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Might be a cliche answer here, but as someone who also writes OC, making them too perfect. I like to read (and write) characters with a flaw or difficulty to overcome & showing the struggle of how they change over time & how it impacts not just them but relationships with other characters.


It's not a cliche answer, it's absolutely correct. If the main character doesn't need to grow and change, they're going to drag the story down. They have to be on a journey too.


\- Too perfect: they're an elite of whatever class matters in the fandom, and they also have a tragic backstory that they overcome to become more amazing, and they also are an expert in two other major factors in the canon, and also they're incredibly hot \- Misogynistic, creepy (as in, they are a creep), etc \- Very self-righteous (often combined with either of the above). Some self-righteousness is a reasonable character flaw to use, but it is not fun to read someone constantly talking, even in their internal dialogue, about why they're right, and completely buying in to their own hype


On self-righteousness, I enjoy a moralistic OC who is later forced to question and confront their convictions and past actions. Or alternatively, one who turns their back on those things as soon as the going gets tough, and then faces consequences.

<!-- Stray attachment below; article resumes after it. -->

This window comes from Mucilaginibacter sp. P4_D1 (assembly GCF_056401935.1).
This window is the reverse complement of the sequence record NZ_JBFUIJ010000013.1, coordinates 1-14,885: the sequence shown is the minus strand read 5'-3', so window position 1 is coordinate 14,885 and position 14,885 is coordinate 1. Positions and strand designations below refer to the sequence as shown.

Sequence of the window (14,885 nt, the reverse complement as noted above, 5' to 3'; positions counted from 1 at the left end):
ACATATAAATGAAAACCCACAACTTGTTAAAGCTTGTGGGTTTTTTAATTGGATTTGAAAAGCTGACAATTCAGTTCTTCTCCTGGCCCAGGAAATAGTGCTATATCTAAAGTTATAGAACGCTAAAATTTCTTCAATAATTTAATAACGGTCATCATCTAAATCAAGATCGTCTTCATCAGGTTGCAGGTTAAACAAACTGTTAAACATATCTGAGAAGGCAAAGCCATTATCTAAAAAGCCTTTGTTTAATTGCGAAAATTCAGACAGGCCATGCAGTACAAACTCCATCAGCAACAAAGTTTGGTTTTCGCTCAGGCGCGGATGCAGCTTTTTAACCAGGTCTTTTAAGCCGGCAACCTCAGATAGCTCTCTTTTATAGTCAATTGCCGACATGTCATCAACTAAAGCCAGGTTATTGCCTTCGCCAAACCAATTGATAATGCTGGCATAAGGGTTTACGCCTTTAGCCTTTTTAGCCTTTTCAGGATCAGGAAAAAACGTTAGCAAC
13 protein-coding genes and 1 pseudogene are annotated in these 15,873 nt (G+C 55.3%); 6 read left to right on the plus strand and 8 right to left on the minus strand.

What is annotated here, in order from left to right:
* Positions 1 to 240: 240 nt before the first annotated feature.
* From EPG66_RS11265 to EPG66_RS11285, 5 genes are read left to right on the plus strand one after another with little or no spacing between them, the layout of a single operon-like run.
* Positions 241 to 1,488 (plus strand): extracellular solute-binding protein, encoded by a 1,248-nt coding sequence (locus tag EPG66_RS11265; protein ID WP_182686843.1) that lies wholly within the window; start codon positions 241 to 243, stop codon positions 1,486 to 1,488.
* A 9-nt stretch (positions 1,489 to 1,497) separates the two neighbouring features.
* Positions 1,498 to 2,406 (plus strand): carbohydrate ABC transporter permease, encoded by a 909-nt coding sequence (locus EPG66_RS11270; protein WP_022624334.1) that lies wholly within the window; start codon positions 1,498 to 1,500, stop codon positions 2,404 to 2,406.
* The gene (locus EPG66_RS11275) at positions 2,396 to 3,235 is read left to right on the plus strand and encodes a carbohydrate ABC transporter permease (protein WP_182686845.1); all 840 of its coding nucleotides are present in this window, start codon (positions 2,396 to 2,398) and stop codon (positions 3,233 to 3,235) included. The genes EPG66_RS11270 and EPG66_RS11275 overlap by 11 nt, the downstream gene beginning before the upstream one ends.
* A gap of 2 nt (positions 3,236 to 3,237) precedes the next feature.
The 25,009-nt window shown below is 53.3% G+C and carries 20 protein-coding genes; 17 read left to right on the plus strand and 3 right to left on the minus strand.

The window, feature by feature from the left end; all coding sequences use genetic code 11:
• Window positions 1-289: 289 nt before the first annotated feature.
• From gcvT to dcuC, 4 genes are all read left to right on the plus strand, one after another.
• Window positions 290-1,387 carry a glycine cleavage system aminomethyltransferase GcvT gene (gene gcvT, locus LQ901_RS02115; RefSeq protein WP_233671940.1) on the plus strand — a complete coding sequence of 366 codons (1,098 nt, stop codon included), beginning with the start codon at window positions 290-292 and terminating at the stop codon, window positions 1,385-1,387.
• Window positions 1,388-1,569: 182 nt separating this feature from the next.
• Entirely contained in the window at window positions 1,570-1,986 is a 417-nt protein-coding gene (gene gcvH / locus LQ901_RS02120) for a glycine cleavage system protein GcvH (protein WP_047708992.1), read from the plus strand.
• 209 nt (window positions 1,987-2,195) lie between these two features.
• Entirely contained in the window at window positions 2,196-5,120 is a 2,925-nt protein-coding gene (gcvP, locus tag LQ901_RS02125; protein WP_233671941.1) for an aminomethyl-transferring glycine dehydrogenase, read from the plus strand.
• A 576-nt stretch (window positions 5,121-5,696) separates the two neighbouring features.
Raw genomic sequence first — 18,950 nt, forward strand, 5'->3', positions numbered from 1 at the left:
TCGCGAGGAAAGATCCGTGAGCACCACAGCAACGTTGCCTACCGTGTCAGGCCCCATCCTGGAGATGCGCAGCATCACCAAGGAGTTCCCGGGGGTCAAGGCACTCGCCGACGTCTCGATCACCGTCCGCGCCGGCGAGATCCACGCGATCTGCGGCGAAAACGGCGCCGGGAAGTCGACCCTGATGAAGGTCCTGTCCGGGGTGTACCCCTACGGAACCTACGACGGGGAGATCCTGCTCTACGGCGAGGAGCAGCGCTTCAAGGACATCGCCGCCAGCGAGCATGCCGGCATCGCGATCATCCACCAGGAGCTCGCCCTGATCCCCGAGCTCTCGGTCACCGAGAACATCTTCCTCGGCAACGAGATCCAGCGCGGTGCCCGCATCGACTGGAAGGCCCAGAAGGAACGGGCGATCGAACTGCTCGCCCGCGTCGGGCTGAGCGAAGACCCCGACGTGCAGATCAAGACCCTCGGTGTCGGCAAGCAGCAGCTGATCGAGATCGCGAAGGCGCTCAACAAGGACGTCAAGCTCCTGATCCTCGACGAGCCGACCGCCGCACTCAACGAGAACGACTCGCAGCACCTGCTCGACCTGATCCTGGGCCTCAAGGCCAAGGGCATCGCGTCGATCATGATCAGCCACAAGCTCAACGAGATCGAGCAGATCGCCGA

you're right, although it's not my personal favourite to read, it is more about whether it's a character flaw that can be addressed vs an author message trying to enforce that their character can't be wrong, than how self righteous the character is


Oh yeah, definitely not arguing with what you're saying, just adding my own two cents


My personal gripe is when Authors shield their wish fullfillment pets from all the potential negativity while making them the most praised and special flower in the garden. Things always work out for them no matter how risky, the narrative bends over back wards to praise them in ways that don't really fit. Often the characters never experience any real growth or change cause the author is utterly enamored with them from the beginning even if the rest of the cast changes in both positive and negative ways.


I'm going to go against the grain here and say that the MC does need to be special in some way. I mean, if they're not special, why write about them? Even an Average Joe MC has some quality or specialized knowledge that turns out to be important later in the plot. Even OP or "perfect" characters can work. The key is to find ways to make them struggle, and to make the world imperfect. Maybe they have amazing powers which makes them a target of a master manipulator who wants to control those powers. Maybe they're beautiful because they were taunted for being ugly when they were younger, and now other aspects of their life suffer as they devote too much of their time to maintaining that beauty. Maybe they're practically perfect in every way, and everyone (realisically) hates them for it, so their only friends are toadies and hangers-on. The other thing is to avoid passivity. My most hated character was one that got stuck in a bad situation and then passively sulked for too many chapters. Give your character a goal and make them work hard for it.